Background: Recent electrophysiological studies revealed that endplate noise (EPN) could be specifically recorded from a myofascial trigger point (MTrP) region. EPN has been considered as the focal graded potentials due to excessive acetylcholine release in neuromuscular junction. A recent histological study has demonstrated a free nerve ending at the vicinity of the site, from where EPN could be recorded in an MTrP region. However, the sensory (afferent) and the motor (efferent) connections between an MTrP and the spinal cord still has never been fully studied.
Aims: The aim of this study was to delineate both motor and sensory connections between an MTrP and the spinal cord by applying the stain with horseradish peroxidase (HRP).
Methods: Nine Wistar rats were studied. When the rat was anesthetized, its biceps femoris muscles were exposed for localizing the myofascial trigger spot (MTrS, equivalent to MTrP in human). In one side, a monopolar Teflon-coated, hollow-needle electrode was used for searching EPN in an MTrS region, and then HRP was injected via this hollow-needle electrode into the site where EPN was recorded. HRP was also injected into a normal (non-taut band, non-MTrS) site in the contralateral side to obtain the control data. Two days after HRP injection, the rats were sacrificed and their spinal cords and dorsal root ganglia (DRG) were sectioned for the identification of the sites where neurons were labeled with HRP.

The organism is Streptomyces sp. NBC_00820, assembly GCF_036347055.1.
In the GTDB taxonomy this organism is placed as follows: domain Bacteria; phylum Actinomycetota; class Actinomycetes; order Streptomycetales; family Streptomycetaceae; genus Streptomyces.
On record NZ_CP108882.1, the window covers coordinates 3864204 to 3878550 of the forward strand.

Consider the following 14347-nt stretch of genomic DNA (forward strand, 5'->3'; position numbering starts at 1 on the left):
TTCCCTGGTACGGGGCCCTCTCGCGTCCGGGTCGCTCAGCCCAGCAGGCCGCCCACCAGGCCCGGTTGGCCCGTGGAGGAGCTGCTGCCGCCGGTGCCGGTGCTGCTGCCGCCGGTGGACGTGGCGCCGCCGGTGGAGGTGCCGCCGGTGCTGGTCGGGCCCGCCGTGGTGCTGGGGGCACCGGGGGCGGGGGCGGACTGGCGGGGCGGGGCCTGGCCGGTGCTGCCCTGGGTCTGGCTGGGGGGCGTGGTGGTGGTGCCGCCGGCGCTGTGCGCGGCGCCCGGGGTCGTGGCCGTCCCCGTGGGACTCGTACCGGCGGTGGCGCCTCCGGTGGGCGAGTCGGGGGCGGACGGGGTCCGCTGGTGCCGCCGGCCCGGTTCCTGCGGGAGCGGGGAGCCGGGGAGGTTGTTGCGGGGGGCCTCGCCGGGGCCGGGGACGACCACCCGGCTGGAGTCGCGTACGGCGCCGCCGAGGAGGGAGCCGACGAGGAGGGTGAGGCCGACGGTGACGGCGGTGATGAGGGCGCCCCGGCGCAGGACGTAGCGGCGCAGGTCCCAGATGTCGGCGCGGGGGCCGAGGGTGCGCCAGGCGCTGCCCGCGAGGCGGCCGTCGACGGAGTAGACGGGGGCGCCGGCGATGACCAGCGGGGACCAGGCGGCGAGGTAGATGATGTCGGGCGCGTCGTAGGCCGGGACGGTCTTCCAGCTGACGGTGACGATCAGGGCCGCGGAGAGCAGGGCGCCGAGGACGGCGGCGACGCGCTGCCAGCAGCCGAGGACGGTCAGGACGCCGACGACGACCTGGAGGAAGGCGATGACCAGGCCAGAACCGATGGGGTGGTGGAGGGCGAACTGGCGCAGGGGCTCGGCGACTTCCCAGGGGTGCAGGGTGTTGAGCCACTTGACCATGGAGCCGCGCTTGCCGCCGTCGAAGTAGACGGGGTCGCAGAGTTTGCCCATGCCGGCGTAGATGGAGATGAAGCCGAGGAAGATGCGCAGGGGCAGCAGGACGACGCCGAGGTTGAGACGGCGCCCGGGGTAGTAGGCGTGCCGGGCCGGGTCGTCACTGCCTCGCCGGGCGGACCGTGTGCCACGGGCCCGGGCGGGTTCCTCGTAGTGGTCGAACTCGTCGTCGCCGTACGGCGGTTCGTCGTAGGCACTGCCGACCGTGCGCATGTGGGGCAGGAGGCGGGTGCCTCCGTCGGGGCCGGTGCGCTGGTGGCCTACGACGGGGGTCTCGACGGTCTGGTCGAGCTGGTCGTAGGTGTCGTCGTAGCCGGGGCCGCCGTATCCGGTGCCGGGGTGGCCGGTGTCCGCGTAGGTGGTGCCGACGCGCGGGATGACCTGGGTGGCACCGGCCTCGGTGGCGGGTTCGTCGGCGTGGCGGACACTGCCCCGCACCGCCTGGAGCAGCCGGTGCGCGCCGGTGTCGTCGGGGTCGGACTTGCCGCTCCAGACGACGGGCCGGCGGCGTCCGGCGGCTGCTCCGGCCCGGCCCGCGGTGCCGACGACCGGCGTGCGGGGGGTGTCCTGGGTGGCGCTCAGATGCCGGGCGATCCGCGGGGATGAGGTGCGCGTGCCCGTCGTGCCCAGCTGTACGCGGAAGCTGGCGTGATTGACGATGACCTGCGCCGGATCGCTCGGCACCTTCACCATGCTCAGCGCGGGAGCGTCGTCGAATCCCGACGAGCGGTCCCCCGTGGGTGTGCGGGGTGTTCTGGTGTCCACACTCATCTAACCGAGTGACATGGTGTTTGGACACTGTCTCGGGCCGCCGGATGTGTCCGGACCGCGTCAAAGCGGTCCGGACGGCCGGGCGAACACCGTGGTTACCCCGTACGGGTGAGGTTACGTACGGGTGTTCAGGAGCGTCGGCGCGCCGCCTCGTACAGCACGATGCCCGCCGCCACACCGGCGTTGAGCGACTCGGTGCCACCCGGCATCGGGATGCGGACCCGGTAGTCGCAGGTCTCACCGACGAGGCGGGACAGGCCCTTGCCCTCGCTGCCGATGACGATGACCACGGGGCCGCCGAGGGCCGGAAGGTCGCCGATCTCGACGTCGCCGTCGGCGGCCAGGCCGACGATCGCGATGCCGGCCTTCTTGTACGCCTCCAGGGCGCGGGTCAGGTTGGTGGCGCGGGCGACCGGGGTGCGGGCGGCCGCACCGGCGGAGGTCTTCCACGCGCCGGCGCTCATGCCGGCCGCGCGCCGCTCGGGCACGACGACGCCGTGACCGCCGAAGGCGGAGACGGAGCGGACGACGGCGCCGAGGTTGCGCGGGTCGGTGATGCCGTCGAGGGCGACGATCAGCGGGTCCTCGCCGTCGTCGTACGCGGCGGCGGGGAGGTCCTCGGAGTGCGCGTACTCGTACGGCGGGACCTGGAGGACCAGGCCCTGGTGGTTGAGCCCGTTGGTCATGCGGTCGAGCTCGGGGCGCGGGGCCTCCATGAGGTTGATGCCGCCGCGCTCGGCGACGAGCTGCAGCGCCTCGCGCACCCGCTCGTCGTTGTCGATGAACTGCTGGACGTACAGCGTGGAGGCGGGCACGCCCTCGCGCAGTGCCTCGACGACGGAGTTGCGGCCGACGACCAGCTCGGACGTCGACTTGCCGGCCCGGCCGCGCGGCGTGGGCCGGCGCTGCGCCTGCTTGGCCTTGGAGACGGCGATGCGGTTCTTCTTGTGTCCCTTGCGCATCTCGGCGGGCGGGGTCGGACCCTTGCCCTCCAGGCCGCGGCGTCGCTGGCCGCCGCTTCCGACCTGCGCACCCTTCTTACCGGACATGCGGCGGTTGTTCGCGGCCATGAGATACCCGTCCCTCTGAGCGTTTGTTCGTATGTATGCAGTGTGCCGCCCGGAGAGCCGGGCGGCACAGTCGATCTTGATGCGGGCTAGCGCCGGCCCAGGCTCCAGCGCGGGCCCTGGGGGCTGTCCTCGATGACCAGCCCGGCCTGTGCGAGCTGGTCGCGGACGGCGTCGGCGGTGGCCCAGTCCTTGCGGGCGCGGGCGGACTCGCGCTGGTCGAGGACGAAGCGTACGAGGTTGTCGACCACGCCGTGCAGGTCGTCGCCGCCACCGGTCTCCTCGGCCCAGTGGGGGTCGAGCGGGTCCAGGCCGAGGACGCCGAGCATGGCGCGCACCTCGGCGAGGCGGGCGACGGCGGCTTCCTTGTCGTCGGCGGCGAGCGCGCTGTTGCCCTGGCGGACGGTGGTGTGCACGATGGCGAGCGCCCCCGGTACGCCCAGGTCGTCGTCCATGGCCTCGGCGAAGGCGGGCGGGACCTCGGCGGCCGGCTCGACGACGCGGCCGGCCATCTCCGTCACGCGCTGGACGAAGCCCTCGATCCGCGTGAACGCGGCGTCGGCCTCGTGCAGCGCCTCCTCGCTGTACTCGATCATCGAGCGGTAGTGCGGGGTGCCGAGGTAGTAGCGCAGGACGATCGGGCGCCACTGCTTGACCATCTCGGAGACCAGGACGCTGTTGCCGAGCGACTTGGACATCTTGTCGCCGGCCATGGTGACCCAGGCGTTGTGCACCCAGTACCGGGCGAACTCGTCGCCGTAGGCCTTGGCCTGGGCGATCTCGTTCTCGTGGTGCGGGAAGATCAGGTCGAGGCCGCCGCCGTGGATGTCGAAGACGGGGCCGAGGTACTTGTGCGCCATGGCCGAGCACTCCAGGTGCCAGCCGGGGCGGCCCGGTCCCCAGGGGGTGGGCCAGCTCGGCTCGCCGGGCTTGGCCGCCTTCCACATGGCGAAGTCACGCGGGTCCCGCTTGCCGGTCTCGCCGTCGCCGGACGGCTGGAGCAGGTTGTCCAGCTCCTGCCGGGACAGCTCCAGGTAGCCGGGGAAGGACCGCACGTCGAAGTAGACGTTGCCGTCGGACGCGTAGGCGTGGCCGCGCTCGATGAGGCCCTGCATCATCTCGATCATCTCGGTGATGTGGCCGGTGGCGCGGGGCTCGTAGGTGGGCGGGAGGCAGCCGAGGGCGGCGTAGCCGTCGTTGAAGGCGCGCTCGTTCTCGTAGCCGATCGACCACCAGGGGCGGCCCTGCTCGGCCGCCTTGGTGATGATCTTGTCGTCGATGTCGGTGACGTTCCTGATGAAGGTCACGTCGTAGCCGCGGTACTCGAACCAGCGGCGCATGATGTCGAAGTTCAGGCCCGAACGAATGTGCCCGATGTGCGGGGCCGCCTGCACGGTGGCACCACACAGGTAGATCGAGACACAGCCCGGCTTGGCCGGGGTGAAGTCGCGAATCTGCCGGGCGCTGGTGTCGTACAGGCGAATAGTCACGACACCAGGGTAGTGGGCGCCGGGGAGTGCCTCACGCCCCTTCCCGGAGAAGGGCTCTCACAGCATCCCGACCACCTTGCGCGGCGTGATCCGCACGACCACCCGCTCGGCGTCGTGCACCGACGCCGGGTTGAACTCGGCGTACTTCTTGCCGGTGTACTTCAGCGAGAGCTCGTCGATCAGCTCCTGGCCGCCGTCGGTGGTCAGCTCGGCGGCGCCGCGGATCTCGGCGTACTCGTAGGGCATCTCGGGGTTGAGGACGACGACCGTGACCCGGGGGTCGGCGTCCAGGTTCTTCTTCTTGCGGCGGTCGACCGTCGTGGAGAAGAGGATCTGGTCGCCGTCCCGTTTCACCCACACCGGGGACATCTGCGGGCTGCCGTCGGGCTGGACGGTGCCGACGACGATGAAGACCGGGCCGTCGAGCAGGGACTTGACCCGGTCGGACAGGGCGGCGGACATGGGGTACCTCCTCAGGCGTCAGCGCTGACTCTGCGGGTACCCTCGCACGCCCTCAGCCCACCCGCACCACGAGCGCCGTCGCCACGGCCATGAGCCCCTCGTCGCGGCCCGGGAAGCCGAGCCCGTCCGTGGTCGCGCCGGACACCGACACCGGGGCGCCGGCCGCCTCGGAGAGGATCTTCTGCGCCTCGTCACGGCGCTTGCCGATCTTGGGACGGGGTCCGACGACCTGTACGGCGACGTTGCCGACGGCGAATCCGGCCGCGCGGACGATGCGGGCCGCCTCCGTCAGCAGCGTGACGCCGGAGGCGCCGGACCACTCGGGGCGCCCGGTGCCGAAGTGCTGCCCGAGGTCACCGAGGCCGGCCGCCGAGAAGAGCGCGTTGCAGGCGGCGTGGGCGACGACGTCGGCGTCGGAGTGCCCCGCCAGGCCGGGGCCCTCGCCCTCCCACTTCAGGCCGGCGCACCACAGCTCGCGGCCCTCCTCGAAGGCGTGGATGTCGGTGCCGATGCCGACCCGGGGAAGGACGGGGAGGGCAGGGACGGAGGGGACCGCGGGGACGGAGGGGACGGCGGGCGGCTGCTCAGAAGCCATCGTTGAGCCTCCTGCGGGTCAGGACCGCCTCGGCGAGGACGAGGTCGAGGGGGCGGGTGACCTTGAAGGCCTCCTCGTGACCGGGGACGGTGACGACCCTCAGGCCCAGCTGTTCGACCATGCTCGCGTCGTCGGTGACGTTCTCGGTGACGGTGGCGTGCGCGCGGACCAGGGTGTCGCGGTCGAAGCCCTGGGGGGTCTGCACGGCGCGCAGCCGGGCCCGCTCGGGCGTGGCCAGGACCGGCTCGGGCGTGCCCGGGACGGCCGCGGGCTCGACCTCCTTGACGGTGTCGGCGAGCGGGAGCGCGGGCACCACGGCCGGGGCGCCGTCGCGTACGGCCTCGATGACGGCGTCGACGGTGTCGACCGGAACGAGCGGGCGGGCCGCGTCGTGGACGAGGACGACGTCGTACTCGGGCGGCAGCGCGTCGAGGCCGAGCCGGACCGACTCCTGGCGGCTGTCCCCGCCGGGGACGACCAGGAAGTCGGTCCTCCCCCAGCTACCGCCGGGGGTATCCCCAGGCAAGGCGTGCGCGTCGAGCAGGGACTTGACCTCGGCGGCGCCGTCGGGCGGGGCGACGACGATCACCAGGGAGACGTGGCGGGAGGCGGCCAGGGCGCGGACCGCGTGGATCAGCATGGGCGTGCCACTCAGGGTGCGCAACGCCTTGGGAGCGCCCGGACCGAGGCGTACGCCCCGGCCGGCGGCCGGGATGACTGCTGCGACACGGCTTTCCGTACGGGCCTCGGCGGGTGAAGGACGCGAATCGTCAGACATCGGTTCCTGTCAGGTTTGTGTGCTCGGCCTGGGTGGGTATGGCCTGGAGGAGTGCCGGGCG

Results: The HRP-labeled neurons were found in the ventral horn of the spinal cord and in the DRG over L3, L4, and L5, while most were found in the L5 level. The mean numbers of HRP-labeled neurons in the EPN side looked smaller than that in the control side, but the difference did not reach statistically significant level (P>0.05). The mean values of the diameters of the HRP-labeled neurons in the DRG were not significantly different between the EPN side and the control side (P>0.05). However, HRP-neurons in the ventral horn of the spinal cord in the EPN side showed mild tendency to be smaller than that in the control side.
Conclusions: The spinal cord connections of an MTrS are basically similar to that for a normal tissue region. The motor neurons related to MTrS tended to be smaller in their diameters. The findings in this study further supported the previously proposed hypotheses for the pathogenesis of an MTrP.